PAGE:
Spiders by post – that’s got to be cruel, hasn’t it?

In a bizarre news item, the BBC reports:

A man has admitted sending a rare venomous spider in a package to a colleague at work. Mahlon Hector, 22, of Leicester delivered the Mexican red-kneed tarantula in a box addressed to a Marks & Spencer branch in Leicestershire. Hector handed in his resignation after dropping off the parcel at the Fosse Park store.

Mexican red-kneed tarantula

Now that’s curious enough. Curiouser still, however:

A Leicestershire Police spokesman said: “The spider may also have suffered and we would have pursued the matter under animal cruelty legislation but it does not cover invertebrates.”

How crazy is that? Just look at that cute, furry spider and imagine it being shaken up in a box for some weird practical joke! What if it was one of those sweet little grey squirrels, or rats? People would be marching in the streets, probably led by Sir Paul McCartney. Well, the spider was probably OK, but the Ranger is very fond of spiders, and was startled to learn that there’s no way in law to be cruel to invertebrates. Perhaps there’s room for one more pressure group? No more flyswats! Ban the beer-trap! Calamari and prawns will be off the menu when the Invertebrate Cruelty Act is finally passed…

First published 2006. Republished with corrections 2013.

5 thoughts on “Spiders by post – that’s got to be cruel, hasn’t it?”

  1. I was reading a load of rubbish about Steatoda borealis on the ABC News online about “Spiders invade British school: Experts blame climate change for a huge rise in the number of venomous spiders in England.” (http://www.abc.net.au/news/2013-10-24/venomous-spider-invasion-false-widow-arachnid/5042092)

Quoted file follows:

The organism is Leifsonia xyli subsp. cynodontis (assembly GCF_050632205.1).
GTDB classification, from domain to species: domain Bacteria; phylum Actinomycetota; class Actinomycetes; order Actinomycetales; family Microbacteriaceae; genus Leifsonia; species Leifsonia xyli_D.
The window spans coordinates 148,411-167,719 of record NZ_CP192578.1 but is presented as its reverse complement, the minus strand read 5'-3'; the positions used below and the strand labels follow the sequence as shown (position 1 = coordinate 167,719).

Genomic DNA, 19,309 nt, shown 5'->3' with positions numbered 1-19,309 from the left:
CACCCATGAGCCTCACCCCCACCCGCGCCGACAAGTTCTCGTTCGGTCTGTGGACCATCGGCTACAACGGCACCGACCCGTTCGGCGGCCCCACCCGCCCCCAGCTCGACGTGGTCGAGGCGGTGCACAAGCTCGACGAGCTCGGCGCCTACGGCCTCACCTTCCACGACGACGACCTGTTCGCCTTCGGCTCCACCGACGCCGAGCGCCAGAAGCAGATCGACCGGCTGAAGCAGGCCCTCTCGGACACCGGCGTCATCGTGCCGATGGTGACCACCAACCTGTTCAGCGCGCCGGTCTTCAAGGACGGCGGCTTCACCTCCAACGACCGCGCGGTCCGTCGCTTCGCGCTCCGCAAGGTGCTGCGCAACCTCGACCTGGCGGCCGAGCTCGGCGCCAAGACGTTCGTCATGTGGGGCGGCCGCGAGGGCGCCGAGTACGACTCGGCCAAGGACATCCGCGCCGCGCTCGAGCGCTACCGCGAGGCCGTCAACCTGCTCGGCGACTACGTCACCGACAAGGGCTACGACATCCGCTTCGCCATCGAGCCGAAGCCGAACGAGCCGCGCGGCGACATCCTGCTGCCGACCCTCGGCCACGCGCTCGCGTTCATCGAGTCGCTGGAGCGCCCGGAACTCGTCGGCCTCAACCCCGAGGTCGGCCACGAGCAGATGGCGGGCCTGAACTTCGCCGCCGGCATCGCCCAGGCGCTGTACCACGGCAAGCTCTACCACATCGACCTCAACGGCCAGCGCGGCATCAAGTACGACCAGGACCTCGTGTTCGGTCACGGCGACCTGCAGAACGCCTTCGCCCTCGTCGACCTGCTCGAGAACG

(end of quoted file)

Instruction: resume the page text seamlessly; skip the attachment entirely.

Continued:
A google of the spider turns up one of your blog posts from 2 May 2007 about a similar beat-up. Good to see that your blog is still going strong.

  2. More ridiculous sensationalism in the media I see!

    The Mexican Red Knee (Brachypelma smithi) may be CITIES listed but thousands of them are captive bred every year all round the world – including the UK. The issue is more habitat destruction than anything else and populations are more stable than ever in captivity – hence I think “rare” may be overstating the case. After all, the individual is almost certain to be captive-bred and furthermore wouldn’t be released back into the wild.

    Secondly, calling it “venomous” makes it sound like the tarantula was harmful to human health – or even deadly. Infact, as someone who has been bitten by a tarantula before the “venom” is really less harmful and painful than a bee-sting for this species.

    I’m not commenting on the “posting” issue in any way – though I know it goes on – but rather a disappointment not only in the BBC but also this blog for reacting as the media always seems to when TARANTULAS are mentioned. Shame we can’t have a rather more educated and measured approach to these beautiful arachnids.

  3. Yup, just been reading about Animal Welfare Act 2006 today and only backboned animals seem to be acceptable for consciousness. Still got a way to go.
    (At least the spider tortured by the fake Moody in the film of Harry Potter and the Goblet of Fire was a CGI stand-in.)

  4. Hi, wow that was quite a story! I hope that the little critter wasn’t harmed. I love tarantulas, my sister had quite a few growing up.

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